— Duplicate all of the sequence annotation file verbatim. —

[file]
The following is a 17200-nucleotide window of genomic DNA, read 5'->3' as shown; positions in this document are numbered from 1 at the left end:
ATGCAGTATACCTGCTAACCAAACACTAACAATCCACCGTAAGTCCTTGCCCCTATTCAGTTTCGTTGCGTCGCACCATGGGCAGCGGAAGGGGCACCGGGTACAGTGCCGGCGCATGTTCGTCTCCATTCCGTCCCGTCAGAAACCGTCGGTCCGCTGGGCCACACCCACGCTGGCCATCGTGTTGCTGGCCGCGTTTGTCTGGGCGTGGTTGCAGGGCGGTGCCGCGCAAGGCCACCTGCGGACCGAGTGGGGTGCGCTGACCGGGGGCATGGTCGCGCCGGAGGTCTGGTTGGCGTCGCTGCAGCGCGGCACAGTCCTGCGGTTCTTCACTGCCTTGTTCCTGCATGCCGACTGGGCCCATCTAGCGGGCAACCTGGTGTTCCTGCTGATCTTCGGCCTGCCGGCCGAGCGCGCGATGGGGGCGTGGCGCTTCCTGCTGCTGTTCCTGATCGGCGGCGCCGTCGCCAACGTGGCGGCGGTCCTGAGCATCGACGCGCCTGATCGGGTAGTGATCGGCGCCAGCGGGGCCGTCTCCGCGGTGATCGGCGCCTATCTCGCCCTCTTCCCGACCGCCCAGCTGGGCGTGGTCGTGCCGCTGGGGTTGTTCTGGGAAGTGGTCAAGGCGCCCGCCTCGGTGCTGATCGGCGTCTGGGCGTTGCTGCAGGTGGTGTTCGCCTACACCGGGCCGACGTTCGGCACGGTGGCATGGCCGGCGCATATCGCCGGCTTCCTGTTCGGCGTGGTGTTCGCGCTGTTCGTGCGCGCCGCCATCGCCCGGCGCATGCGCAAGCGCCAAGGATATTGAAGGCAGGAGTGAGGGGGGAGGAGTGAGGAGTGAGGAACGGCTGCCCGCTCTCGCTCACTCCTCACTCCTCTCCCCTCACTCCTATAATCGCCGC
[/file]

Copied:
The following is a 17200-nucleotide window of genomic DNA, read 5'->3' as shown; positions in this document are numbered from 1 at the left end:
ATGCAGTATACCTGCTAACCAAACACTAACAATCCACCGTAAGTCCTTGCCCCTATTCAGTTTCGTTGCGTCGCACCATGGGCAGCGGAAGGGGCACCGGGTACAGTGCCGGCGCATGTTCGTCTCCATTCCGTCCCGTCAGAAACCGTCGGTCCGCTGGGCCACACCCACGCTGGCCATCGTGTTGCTGGCCGCGTTTGTCTGGGCGTGGTTGCAGGGCGGTGCCGCGCAAGGCCACCTGCGGACCGAGTGGGGTGCGCTGACCGGGGGCATGGTCGCGCCGGAGGTCTGGTTGGCGTCGCTGCAGCGCGGCACAGTCCTGCGGTTCTTCACTGCCTTGTTCCTGCATGCCGACTGGGCCCATCTAGCGGGCAACCTGGTGTTCCTGCTGATCTTCGGCCTGCCGGCCGAGCGCGCGATGGGGGCGTGGCGCTTCCTGCTGCTGTTCCTGATCGGCGGCGCCGTCGCCAACGTGGCGGCGGTCCTGAGCATCGACGCGCCTGATCGGGTAGTGATCGGCGCCAGCGGGGCCGTCTCCGCGGTGATCGGCGCCTATCTCGCCCTCTTCCCGACCGCCCAGCTGGGCGTGGTCGTGCCGCTGGGGTTGTTCTGGGAAGTGGTCAAGGCGCCCGCCTCGGTGCTGATCGGCGTCTGGGCGTTGCTGCAGGTGGTGTTCGCCTACACCGGGCCGACGTTCGGCACGGTGGCATGGCCGGCGCATATCGCCGGCTTCCTGTTCGGCGTGGTGTTCGCGCTGTTCGTGCGCGCCGCCATCGCCCGGCGCATGCGCAAGCGCCAAGGATATTGAAGGCAGGAGTGAGGGGGGAGGAGTGAGGAGTGAGGAACGGCTGCCCGCTCTCGCTCACTCCTCACTCCTCTCCCCTCACTCCTATAATCGCCGC